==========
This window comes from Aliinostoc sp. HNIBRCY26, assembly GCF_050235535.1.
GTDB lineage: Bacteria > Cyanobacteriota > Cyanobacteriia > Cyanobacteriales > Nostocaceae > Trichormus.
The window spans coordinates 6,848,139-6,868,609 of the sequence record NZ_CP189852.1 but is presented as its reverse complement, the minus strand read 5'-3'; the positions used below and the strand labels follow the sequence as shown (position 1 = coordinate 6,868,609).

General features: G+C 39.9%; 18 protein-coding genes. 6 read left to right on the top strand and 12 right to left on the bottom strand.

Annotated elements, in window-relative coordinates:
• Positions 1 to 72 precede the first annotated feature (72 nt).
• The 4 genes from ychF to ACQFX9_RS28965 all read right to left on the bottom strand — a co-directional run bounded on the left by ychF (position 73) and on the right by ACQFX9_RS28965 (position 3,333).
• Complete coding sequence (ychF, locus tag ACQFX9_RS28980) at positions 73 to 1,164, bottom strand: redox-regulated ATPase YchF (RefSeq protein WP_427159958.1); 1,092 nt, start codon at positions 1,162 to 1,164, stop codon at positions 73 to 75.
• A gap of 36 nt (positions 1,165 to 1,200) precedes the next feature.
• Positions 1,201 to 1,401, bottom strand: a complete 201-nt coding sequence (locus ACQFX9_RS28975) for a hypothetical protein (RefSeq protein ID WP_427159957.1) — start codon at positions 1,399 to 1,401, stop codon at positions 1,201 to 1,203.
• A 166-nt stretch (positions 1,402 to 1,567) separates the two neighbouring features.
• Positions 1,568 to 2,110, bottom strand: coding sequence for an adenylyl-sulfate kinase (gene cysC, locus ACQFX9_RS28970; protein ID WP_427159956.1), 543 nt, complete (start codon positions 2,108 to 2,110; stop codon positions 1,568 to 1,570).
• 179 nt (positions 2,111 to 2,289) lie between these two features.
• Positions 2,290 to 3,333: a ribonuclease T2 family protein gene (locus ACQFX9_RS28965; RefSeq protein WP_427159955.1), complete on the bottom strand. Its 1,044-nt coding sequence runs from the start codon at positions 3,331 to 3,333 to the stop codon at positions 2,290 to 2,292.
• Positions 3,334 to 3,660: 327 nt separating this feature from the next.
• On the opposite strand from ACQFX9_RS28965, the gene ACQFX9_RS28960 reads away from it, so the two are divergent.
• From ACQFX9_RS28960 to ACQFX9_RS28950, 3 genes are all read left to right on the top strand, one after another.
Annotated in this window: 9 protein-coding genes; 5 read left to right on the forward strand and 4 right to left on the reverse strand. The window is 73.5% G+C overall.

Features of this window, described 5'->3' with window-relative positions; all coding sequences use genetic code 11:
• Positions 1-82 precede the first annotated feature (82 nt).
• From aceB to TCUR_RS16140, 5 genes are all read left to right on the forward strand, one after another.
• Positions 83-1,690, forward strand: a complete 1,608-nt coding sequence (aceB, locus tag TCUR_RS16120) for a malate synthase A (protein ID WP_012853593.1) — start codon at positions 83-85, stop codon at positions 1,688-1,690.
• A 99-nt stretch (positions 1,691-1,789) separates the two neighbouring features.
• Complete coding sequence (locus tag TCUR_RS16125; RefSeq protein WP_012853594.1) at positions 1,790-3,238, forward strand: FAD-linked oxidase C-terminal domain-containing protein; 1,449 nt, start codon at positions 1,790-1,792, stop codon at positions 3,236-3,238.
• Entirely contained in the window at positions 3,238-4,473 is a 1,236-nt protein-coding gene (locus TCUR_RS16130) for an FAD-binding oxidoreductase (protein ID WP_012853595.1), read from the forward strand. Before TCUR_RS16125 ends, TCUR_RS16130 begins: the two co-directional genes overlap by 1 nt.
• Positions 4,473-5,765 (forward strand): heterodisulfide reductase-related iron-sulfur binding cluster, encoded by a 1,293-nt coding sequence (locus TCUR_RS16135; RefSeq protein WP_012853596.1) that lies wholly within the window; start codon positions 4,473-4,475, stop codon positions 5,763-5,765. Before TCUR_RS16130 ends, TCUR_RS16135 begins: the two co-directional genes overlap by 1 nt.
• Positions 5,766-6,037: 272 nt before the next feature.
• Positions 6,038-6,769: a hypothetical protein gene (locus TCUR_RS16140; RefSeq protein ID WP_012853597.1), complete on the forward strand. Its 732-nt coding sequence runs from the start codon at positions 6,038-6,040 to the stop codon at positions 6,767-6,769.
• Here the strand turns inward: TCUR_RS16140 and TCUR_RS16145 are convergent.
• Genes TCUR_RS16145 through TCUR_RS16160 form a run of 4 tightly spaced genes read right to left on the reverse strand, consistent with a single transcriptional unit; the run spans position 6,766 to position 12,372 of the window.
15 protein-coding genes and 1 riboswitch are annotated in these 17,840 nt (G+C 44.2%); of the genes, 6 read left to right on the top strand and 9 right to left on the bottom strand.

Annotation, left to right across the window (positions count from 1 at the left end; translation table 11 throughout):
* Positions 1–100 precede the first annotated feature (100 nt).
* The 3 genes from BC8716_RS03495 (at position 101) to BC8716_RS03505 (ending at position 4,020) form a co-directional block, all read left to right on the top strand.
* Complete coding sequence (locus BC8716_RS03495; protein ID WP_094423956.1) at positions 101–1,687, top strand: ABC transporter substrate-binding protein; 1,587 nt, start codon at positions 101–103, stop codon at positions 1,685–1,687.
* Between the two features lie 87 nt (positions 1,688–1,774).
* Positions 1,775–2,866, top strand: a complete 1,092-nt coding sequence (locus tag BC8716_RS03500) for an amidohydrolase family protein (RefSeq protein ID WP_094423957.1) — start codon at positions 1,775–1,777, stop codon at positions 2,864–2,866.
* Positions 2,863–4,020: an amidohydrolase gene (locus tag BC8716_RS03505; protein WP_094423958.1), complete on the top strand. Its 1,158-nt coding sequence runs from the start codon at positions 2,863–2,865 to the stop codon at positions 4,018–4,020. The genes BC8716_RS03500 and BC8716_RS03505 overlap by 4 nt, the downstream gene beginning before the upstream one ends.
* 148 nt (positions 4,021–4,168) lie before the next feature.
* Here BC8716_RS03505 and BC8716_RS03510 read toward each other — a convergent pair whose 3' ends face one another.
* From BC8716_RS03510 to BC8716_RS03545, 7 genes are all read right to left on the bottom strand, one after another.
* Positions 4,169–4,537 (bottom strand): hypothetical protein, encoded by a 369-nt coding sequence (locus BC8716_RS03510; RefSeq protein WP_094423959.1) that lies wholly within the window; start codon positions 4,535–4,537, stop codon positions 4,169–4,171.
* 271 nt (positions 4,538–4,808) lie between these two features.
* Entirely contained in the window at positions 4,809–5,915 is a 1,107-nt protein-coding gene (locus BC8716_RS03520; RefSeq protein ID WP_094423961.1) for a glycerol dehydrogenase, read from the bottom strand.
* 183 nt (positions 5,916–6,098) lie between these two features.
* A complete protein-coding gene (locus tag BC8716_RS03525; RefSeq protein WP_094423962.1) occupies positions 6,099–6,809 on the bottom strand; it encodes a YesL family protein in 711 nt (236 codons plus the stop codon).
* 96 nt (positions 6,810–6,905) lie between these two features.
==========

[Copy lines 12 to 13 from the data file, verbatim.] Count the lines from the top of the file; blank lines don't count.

• Positions 1,568 to 2,110, bottom strand: coding sequence for an adenylyl-sulfate kinase (gene cysC, locus ACQFX9_RS28970; protein ID WP_427159956.1), 543 nt, complete (start codon positions 2,108 to 2,110; stop codon positions 1,568 to 1,570).
• 179 nt (positions 2,111 to 2,289) lie between these two features.